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Story-Scribbling Sunday – March 4, 2012

March 4, 2012

Plodding on and on. I’m feeling pretty proud of myself for writing every single day in February – hopefully, I’ll do as well in March!

I briefly returned to Theresa’s POV, which is always the easiest to write. There were a couple of funny moments, but none of them would make sense without a lot of explanation. And I did get to meet some characters who previously only existed in my head, a couple of entirely new ones, and the main character of “Masks”.

But, as much fun as Theresa’s POV is, I was a good girl and didn’t stick with her longer than I needed to, so I think I avoided the pages of pointless babbling that usually happen when I write about her.

Now it’s back to Julius once more, which was a little difficult, because I had to jump into the scene without any idea of what was happening – I’d never once thought about what I was going to write that day, and it was too late at night to spend more time thinking. So I only had the vague idea of “family gathering, Julius tells them about his half-Kivailo son.” And it actually turned out OK. Fun to write, even, because Julius is finally noticing how much fun it can be to shock his family. Having been raised by his very strict grandfather, he’s never dared to rebel, but now that he has to confront his family, he’s actually beginning to like it. He’s beginning to like his son, too, but he’d never admit it (not even to himself).

I had another funny word-/page-count moment this week. One day, I only wrote 111 words. And just before closing the file, I noticed the page-count: 111 pages!

We had a couple gorgeous sunny days this week, but this time I didn’t feel like running away and becoming a wandering story-teller. Right now, I’d rather stay home and plant my garden. That doesn’t make me want to make up random stories and sort-of poems, either, but warm, sunny early-spring weather does make me want to sing.

I only ever sing if no-one can hear me, which means that working at the potting machine by myself is the ideal time to do it. Usually, I go through all the songs I can remember, and get frustrated at the songs I only remember a few lines of, but this time, in the spring sunshine, without a coat for the first time this year, I was feeling frustrated for a different reason.  I kept starting songs, some in English, some in German, and falling quiet again after a few lines because they just didn’t sound right for this weather, for the way I felt. Spring makes me feel like singing like a bird, makes me understand why birds do sing. Maybe that’s another reason why I like Astrid Lindgren’s “Ronia the Robber’s Daughter” – Ronia’s spring yell. Oh, if I could just yell, without worrying what people will think! But I can’t, so I have to sing instead.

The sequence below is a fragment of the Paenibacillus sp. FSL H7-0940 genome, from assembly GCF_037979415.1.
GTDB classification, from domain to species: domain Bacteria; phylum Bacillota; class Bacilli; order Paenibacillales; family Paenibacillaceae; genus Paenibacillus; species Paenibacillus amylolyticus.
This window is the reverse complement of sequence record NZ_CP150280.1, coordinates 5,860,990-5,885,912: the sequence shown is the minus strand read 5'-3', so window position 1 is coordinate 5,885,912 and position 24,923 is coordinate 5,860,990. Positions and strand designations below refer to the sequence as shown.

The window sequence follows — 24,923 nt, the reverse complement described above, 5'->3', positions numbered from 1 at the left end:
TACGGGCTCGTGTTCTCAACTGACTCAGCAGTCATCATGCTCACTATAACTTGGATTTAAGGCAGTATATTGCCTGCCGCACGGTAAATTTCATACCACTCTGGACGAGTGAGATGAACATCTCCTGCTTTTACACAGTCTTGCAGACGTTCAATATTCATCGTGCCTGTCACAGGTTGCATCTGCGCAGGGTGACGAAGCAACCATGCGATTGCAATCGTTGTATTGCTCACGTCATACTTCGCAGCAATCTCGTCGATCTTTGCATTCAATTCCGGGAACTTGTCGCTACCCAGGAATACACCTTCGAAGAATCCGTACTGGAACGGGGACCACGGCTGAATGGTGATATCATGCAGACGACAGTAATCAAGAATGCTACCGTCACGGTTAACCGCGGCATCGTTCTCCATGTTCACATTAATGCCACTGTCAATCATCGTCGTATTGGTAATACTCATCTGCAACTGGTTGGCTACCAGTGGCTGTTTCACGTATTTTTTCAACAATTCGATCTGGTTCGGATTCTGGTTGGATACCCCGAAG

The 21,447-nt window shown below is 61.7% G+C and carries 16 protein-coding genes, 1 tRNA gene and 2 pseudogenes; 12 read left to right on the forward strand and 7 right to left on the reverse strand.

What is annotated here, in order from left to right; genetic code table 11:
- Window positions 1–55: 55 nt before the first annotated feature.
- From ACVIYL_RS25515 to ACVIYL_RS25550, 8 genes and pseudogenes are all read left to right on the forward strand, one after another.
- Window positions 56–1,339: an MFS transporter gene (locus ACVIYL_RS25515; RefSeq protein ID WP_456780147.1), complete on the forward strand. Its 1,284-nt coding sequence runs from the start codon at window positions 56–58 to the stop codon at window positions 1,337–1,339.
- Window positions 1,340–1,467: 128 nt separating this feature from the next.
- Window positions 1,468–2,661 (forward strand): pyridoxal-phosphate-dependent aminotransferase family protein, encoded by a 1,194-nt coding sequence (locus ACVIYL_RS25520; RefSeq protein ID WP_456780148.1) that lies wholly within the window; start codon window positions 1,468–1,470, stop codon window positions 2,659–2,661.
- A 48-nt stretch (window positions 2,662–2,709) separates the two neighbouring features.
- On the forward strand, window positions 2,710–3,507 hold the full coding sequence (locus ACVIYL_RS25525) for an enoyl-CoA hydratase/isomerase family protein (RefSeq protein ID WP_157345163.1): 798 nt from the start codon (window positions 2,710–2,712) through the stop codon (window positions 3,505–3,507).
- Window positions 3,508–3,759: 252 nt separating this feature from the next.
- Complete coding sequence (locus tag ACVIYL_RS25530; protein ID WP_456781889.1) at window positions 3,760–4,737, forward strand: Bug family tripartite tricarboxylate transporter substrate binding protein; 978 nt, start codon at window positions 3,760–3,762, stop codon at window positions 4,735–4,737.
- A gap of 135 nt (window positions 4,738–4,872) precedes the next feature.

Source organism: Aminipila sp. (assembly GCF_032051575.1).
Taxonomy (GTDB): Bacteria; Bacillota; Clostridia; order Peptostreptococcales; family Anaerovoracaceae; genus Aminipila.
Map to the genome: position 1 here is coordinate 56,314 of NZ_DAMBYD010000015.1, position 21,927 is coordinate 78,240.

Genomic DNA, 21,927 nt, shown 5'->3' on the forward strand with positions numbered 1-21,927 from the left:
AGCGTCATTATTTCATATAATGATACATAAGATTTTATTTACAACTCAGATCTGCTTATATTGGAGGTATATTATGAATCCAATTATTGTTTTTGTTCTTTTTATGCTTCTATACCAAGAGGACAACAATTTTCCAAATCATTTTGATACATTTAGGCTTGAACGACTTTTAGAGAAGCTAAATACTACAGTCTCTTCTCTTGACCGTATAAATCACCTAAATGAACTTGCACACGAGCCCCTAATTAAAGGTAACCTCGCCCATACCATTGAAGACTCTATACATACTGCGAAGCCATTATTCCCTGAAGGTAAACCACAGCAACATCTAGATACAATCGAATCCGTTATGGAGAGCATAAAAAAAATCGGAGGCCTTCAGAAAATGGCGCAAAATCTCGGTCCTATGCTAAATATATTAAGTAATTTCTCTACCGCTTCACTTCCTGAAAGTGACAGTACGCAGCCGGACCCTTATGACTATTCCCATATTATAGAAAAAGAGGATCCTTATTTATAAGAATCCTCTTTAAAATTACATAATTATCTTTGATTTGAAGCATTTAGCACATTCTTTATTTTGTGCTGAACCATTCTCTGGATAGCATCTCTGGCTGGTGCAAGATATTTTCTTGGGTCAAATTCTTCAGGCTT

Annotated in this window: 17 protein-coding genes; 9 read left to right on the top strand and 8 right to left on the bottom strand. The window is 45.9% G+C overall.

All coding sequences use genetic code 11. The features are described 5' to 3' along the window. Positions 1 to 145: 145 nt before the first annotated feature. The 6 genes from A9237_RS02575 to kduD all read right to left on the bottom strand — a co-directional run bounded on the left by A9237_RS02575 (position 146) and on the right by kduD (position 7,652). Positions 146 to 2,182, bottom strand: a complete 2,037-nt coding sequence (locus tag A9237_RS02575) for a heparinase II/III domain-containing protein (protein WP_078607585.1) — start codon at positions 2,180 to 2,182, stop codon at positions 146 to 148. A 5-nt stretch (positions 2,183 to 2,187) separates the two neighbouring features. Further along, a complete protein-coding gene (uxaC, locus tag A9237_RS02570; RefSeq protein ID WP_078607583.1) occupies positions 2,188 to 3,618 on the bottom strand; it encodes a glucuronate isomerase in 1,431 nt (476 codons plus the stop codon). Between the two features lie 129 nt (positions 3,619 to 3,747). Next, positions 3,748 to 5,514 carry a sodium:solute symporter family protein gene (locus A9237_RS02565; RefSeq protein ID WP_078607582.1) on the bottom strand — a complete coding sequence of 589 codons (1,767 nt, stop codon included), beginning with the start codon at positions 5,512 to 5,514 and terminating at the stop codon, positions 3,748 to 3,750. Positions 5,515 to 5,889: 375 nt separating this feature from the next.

But none of the songs sounded right. Or rather, not the songs, but the languages. German, English, Latin (which I only know one or two songs in), all of them sound … dull, muddy. Grey and brown. (Maybe I have a bit of synaesthesia.) Not right for spring, in any case.

Finally, in a back corner of my brain, I found a song I’d written and translated into Tosacy when I had just started creating that language. A spring song, written just to express that feeling. “Weyri’a Tulikely”, “Calling Life”. It’s a pretty boring and repetitive song, but it has the sounds I needed, the high, clear e’s and i’s and ey’s and ü’s, and because it is so repetitive, I could still remember it all, and I could spend the rest of the day singing it, as loud as I don’t think I’ve ever sung outside my home. Ah, what would I do without imaginary languages?

Ay, weyrikylo chilnely
ty wirükylo lelely:
de’inma rey mayhene’y
ty chatako tulikely!

Wirükilo yürilelylo
ty wirükilo lelelylo:
De’inma chilnay mayheny
jolté kanoelylo jeni!

(Oh, we call the wind
and tell it:
Come from the south
and bring life!

We call the songbirds
and tell them:
A southern wind shall come
and bring you home!)

Of course, later it started to bother me that the song is no longer quite correct. Partly it’s just minor spelling differences, like mayheneÿ instead of mayhene’y, but more than that, it’s the word tulikely.

Tulikay means “life”, yes. But “life” as in “the act of living” – it’s not something that can be brought, only something that can be done. There’s another word that means “life”, tulay, but it means something that has happened – again, nothing that can be brought or given. (If I were to talk about my life now, as it is, I’d use tulikay. If I were talking about my life in the past, something that’s over and done with (or the life of someone who has died), I’d use tulay.)

So I spent some time pondering the intricacies of Tosacy grammar, until I remembered the syllable ko. Ko, added to a verb, creates a word that means something like, “to make somebody [whatever the original word was]. So tulik, “to live”, would become tulikok, “to make live”. And I can turn that into a noun, tulikonay, “something that makes [someone/something] live”. Something like “life force”, I suppose. That, I guess, is something that could be brought or given.

But… it would mess up the metre.

… everything was so much simpler before Tosacy decided to have a grammar from hell!

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